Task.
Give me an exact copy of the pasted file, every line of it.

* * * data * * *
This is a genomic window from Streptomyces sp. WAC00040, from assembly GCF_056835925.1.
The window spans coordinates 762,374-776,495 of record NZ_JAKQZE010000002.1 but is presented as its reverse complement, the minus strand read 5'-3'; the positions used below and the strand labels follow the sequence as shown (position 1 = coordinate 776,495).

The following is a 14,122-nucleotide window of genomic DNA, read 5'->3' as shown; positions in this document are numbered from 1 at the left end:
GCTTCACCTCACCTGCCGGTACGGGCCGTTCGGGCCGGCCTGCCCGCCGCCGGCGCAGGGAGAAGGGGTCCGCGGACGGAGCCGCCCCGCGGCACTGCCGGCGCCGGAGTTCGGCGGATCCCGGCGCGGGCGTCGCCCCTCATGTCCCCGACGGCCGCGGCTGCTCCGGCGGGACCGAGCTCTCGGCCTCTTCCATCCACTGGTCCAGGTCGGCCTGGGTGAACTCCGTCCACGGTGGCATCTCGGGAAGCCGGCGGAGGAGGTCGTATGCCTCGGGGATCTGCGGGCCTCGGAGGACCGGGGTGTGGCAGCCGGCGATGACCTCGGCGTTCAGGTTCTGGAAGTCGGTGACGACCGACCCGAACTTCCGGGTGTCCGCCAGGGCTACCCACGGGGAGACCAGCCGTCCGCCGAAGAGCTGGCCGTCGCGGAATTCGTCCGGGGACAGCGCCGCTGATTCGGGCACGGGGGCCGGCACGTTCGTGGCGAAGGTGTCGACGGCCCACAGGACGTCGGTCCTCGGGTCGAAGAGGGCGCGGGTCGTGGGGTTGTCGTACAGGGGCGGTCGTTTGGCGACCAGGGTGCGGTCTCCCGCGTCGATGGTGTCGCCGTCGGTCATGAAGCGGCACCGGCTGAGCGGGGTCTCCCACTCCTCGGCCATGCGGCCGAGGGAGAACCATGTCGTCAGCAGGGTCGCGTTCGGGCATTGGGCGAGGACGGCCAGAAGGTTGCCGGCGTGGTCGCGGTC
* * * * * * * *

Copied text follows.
This is a genomic window from Streptomyces sp. WAC00040, from assembly GCF_056835925.1.
The window spans coordinates 762,374-776,495 of record NZ_JAKQZE010000002.1 but is presented as its reverse complement, the minus strand read 5'-3'; the positions used below and the strand labels follow the sequence as shown (position 1 = coordinate 776,495).

The following is a 14,122-nucleotide window of genomic DNA, read 5'->3' as shown; positions in this document are numbered from 1 at the left end:
GCTTCACCTCACCTGCCGGTACGGGCCGTTCGGGCCGGCCTGCCCGCCGCCGGCGCAGGGAGAAGGGGTCCGCGGACGGAGCCGCCCCGCGGCACTGCCGGCGCCGGAGTTCGGCGGATCCCGGCGCGGGCGTCGCCCCTCATGTCCCCGACGGCCGCGGCTGCTCCGGCGGGACCGAGCTCTCGGCCTCTTCCATCCACTGGTCCAGGTCGGCCTGGGTGAACTCCGTCCACGGTGGCATCTCGGGAAGCCGGCGGAGGAGGTCGTATGCCTCGGGGATCTGCGGGCCTCGGAGGACCGGGGTGTGGCAGCCGGCGATGACCTCGGCGTTCAGGTTCTGGAAGTCGGTGACGACCGACCCGAACTTCCGGGTGTCCGCCAGGGCTACCCACGGGGAGACCAGCCGTCCGCCGAAGAGCTGGCCGTCGCGGAATTCGTCCGGGGACAGCGCCGCTGATTCGGGCACGGGGGCCGGCACGTTCGTGGCGAAGGTGTCGACGGCCCACAGGACGTCGGTCCTCGGGTCGAAGAGGGCGCGGGTCGTGGGGTTGTCGTACAGGGGCGGTCGTTTGGCGACCAGGGTGCGGTCTCCCGCGTCGATGGTGTCGCCGTCGGTCATGAAGCGGCACCGGCTGAGCGGGGTCTCCCACTCCTCGGCCATGCGGCCGAGGGAGAACCATGTCGTCAGCAGGGTCGCGTTCGGGCATTGGGCGAGGACGGCCAGAAGGTTGCCGGCGTGGTCGCGGTC